Tag Archives: Inequality

Of Darker Alleys (Part 1)

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She squinted her eyes to block the Sun out. She counted the coins she had and kept them in a hidden pocket, of her money bag, she had sewn in. Today was the last day she had to do this. Not anymore.

She picked up her bags of vegetables. She saw the vendor stare at her mammary glands. Shuddering at the thought of what he may be thinking, she walked away. Today was the last day she would walk away silently. Not anymore.

She walked down to her home, no, her husband’s home. The men of the village knew what she was. The women of the village were silent watchers. There were many like her here. No one said anything aloud. But the way they stared at her, spoke to her, spoke about her, gave it all away. They were all hand in glove.

Two years ago, she’d set foot in the village. She was happy at the turn of events in her life. From dried grasslands into lush green living. She thanked her fortunes every day and showered love on her fortune changer. At the back of her mind, however she always found something amiss. She ignored it again and again. Her husband’s abject lack of affection, her in-laws’ desire for an early child, the villagers eyeing her with a look that could make fathers drive back daughters into the houses forever, the pity in the eyes of some women for her; it all kept prodding at that feeling of danger lurking around nearby.

Three months ago, she gave birth to her husband’s son. Everyone at the house was overjoyed. She wanted to die. She was a vessel for them. That is all she was. She may be sparsely educated but she was perceptive. She read people’s behavior, heard them talk, noticed things around. She didn’t want to believe her fate. Her husband had married her for a child. Like the other men in the village, he would sell her off after that. The first time her mother in law hugged her was after the test confirmed she was bearing a boy. She sobbed all night.

Once her son was born, she was rarely allowed to be with him. She was to only feed him and take care of him after the others were tired of playing with him. All she became was a nanny to her own son. She had hoped things would change after her child’s birth. They did. The people of the house showered affection. On her son.

(to be continued…)

Graciously Yours!

She over He.

There should never have been a battle in the first place.

Co-existence of men and women has been more like no existence for women. For years, women all over the world were, and are, being treated almost like a liability, fairly acknowledging that there were families who understood the meaning of the equal and opposite sex. If that weren’t the case, we wouldn’t have Enid Blyton, Louisa May Alcott, Amelia Earhart, Rani Lakshmibai and many others. But if I compare, our male compatriots have raced far ahead, since forever. The “STRONGER” RACE, they are after all. Oh yes, I say race because this is a bigger divide than any religion, caste, creed or colour.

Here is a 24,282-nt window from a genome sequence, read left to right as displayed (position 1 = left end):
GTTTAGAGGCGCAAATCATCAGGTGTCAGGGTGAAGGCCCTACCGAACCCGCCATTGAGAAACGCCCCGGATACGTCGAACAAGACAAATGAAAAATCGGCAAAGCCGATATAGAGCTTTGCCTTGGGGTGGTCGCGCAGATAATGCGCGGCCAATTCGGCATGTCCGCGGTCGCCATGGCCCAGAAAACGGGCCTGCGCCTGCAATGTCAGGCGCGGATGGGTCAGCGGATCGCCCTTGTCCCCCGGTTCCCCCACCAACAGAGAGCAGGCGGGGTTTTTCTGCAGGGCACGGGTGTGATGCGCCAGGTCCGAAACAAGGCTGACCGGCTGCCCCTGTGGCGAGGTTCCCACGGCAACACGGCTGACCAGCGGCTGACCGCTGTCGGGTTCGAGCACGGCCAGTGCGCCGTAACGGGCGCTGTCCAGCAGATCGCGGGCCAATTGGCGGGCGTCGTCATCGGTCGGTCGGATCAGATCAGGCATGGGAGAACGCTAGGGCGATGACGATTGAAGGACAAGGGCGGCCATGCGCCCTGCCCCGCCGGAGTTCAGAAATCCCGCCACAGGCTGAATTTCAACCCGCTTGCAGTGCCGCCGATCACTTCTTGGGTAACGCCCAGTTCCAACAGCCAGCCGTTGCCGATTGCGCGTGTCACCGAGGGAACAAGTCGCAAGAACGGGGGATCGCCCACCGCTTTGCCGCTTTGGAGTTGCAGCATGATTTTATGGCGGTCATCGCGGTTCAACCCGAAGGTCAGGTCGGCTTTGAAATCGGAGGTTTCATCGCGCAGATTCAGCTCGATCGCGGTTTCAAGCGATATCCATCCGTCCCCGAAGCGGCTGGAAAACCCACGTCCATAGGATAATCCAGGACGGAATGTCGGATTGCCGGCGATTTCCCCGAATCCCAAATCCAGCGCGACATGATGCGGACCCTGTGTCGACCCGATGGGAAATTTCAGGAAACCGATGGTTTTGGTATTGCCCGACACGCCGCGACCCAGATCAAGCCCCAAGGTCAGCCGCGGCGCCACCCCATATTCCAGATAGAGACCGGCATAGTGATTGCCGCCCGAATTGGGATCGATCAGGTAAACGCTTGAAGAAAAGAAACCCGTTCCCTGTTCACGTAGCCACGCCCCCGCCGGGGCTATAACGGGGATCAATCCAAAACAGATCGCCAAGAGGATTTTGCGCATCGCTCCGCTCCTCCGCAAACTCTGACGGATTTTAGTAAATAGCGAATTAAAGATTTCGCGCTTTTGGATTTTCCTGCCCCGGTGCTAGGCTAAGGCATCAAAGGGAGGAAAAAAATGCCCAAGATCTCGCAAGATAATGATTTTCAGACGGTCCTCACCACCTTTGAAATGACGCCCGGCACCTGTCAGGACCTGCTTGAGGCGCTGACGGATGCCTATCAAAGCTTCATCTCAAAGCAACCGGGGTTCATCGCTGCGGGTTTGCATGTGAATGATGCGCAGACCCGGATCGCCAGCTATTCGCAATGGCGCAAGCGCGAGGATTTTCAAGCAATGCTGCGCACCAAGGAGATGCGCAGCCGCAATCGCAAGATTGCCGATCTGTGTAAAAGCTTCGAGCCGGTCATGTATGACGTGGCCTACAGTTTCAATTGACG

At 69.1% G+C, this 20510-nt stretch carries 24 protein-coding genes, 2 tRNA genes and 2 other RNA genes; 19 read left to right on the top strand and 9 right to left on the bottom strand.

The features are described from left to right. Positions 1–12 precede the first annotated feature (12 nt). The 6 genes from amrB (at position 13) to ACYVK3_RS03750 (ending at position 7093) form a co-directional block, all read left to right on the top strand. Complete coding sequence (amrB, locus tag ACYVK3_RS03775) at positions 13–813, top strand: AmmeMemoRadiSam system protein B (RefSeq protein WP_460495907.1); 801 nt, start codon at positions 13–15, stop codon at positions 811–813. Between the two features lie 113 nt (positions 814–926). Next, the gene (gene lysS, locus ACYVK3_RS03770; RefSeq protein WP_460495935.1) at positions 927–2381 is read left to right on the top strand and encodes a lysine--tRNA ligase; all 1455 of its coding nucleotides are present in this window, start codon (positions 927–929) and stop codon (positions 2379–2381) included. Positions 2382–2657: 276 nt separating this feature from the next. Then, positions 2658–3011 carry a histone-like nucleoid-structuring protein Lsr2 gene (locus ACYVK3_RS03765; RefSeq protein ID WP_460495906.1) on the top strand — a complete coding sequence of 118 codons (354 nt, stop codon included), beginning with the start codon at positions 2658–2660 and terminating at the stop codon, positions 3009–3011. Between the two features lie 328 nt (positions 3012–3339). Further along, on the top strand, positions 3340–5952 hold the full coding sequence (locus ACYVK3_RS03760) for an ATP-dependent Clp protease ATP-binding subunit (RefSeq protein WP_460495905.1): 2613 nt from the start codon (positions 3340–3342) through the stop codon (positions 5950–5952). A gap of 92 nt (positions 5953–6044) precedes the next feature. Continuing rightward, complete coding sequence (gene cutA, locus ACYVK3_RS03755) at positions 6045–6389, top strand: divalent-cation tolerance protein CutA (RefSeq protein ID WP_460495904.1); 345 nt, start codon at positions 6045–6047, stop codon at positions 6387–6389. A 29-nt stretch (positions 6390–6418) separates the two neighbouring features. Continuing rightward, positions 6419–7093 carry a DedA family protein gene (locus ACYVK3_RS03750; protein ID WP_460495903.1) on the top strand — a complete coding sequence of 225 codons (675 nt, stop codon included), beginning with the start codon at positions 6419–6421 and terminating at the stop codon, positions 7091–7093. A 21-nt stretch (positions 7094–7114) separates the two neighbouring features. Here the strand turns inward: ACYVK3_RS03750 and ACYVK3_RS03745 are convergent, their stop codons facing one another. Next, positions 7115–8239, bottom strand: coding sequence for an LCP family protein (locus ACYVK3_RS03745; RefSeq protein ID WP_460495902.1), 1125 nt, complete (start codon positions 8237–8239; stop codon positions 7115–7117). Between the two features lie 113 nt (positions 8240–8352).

He hits her. She accepts it. Either because she cannot leave her family in a lurch. Or she cannot leave him and go out in the world for fear of a worse fate awaiting her.

He expects her to take care of him and his family. She does. He never thanks her. Because he thinks it’s her duty to serve him. She wasn’t born to live for you.

He is waiting in line for a job. She is better. He gets the job. Why? Just like that.

He works hard. She works as hard. His pay cheque is heavier.

He looks at her greedily. She walks away thinking she must have done something wrong. Why? Because he says so.

He abuses her. She doesn’t. Not because she can’t, more so because she doesn’t want to fall to his standards.

Yes, he is stronger. But she is the one who lives in constant fear of crossing the wrong path. She is the one who sees her dreams getting quashed. She is the one who thinks sobbing through the night is easier than defying the men in her life. She is the one who has to see her girl child being killed. She is the one who has to bear the wrath of the child she bore. She is the one who has to bear the sting of words glorifying all that she cannot do or rather all that he wouldn’t let her do. She is the one who gets named whether she’s outgoing, introvert, shy, modern, intelligent, bossy, beautiful, or rather because she exists. She lives through it all.

But, he is the one who’s stronger.

And to what delightful use they put their strength! To hurt her, hit her, stop her, abuse her, rape her. And the men who abstain from pouncing on women? They stare. They share. They sympathize. They blame. But what do they do? They ask, what can we do?

In India, women’s empowerment is almost like the new fad, with corporates like Tata Tea doing a better job of portraying it through their advertisements than the descendant of Rajiv and Sonia Gandhi has been able to in the innumerable speeches he has made (the interview with Arnab Goswami being the key highlight of his highs and lows!) or the decade long term of the UPA Government has done. Pardon my naivety! The UPA Government had sanctioned a 1000 crore budget for the safety of women across the country in the year 2012-13. Mark my words. Sanctioned, not disbursed. Because, sadly, none out of the 1.2 billion people in India could come up with a plan good enough to be accorded funds out of the 1000 crore basket.

All day, each day, she strives to make a mark. To be better than she was yesterday. And someday we will coexist. Because he will realize that she would never treat him as badly as he treated her.